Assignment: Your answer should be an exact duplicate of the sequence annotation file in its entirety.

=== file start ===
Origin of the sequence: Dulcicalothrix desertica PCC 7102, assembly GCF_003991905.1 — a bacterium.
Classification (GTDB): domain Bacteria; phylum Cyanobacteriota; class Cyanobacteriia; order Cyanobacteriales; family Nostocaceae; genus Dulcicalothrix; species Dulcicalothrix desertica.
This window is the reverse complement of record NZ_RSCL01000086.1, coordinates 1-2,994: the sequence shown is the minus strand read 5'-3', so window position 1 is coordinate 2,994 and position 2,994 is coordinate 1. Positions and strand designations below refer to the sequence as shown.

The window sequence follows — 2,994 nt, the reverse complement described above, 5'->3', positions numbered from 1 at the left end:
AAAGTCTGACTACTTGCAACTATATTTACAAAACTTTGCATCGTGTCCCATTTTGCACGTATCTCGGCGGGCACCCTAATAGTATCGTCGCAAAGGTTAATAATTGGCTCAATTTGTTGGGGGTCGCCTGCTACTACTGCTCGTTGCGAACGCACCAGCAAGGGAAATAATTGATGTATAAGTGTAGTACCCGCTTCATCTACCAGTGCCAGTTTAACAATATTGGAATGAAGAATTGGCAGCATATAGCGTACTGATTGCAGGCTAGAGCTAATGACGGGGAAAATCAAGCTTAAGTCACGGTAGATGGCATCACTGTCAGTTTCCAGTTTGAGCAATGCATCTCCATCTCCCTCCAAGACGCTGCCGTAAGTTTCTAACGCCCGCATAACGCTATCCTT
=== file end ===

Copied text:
Origin of the sequence: Dulcicalothrix desertica PCC 7102, assembly GCF_003991905.1 — a bacterium.
Classification (GTDB): domain Bacteria; phylum Cyanobacteriota; class Cyanobacteriia; order Cyanobacteriales; family Nostocaceae; genus Dulcicalothrix; species Dulcicalothrix desertica.
This window is the reverse complement of record NZ_RSCL01000086.1, coordinates 1-2,994: the sequence shown is the minus strand read 5'-3', so window position 1 is coordinate 2,994 and position 2,994 is coordinate 1. Positions and strand designations below refer to the sequence as shown.

The window sequence follows — 2,994 nt, the reverse complement described above, 5'->3', positions numbered from 1 at the left end:
AAAGTCTGACTACTTGCAACTATATTTACAAAACTTTGCATCGTGTCCCATTTTGCACGTATCTCGGCGGGCACCCTAATAGTATCGTCGCAAAGGTTAATAATTGGCTCAATTTGTTGGGGGTCGCCTGCTACTACTGCTCGTTGCGAACGCACCAGCAAGGGAAATAATTGATGTATAAGTGTAGTACCCGCTTCATCTACCAGTGCCAGTTTAACAATATTGGAATGAAGAATTGGCAGCATATAGCGTACTGATTGCAGGCTAGAGCTAATGACGGGGAAAATCAAGCTTAAGTCACGGTAGATGGCATCACTGTCAGTTTCCAGTTTGAGCAATGCATCTCCATCTCCCTCCAAGACGCTGCCGTAAGTTTCTAACGCCCGCATAACGCTATCCTT